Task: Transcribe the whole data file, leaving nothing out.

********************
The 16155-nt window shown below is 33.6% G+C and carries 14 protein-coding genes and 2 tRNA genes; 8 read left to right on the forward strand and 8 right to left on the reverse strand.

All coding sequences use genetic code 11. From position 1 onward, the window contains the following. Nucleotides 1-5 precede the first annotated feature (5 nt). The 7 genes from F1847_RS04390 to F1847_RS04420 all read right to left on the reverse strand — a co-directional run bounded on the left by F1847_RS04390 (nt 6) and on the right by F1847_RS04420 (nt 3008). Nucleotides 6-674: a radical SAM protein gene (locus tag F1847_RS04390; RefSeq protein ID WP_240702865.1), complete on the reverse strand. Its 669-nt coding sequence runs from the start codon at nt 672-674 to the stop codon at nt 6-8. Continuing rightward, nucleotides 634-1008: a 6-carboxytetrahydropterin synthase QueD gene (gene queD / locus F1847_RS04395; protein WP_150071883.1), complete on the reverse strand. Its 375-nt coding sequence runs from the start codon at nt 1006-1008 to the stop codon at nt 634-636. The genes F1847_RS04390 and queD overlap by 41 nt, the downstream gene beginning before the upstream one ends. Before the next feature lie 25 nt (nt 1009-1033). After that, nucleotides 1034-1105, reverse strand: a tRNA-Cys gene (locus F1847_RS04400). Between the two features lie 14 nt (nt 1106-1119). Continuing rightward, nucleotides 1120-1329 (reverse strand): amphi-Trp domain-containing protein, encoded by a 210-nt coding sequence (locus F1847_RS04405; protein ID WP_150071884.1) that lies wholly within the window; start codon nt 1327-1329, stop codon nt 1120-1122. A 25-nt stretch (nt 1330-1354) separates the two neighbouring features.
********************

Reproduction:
The 16155-nt window shown below is 33.6% G+C and carries 14 protein-coding genes and 2 tRNA genes; 8 read left to right on the forward strand and 8 right to left on the reverse strand.

All coding sequences use genetic code 11. From position 1 onward, the window contains the following. Nucleotides 1-5 precede the first annotated feature (5 nt). The 7 genes from F1847_RS04390 to F1847_RS04420 all read right to left on the reverse strand — a co-directional run bounded on the left by F1847_RS04390 (nt 6) and on the right by F1847_RS04420 (nt 3008). Nucleotides 6-674: a radical SAM protein gene (locus tag F1847_RS04390; RefSeq protein ID WP_240702865.1), complete on the reverse strand. Its 669-nt coding sequence runs from the start codon at nt 672-674 to the stop codon at nt 6-8. Continuing rightward, nucleotides 634-1008: a 6-carboxytetrahydropterin synthase QueD gene (gene queD / locus F1847_RS04395; protein WP_150071883.1), complete on the reverse strand. Its 375-nt coding sequence runs from the start codon at nt 1006-1008 to the stop codon at nt 634-636. The genes F1847_RS04390 and queD overlap by 41 nt, the downstream gene beginning before the upstream one ends. Before the next feature lie 25 nt (nt 1009-1033). After that, nucleotides 1034-1105, reverse strand: a tRNA-Cys gene (locus F1847_RS04400). Between the two features lie 14 nt (nt 1106-1119). Continuing rightward, nucleotides 1120-1329 (reverse strand): amphi-Trp domain-containing protein, encoded by a 210-nt coding sequence (locus F1847_RS04405; protein ID WP_150071884.1) that lies wholly within the window; start codon nt 1327-1329, stop codon nt 1120-1122. A 25-nt stretch (nt 1330-1354) separates the two neighbouring features.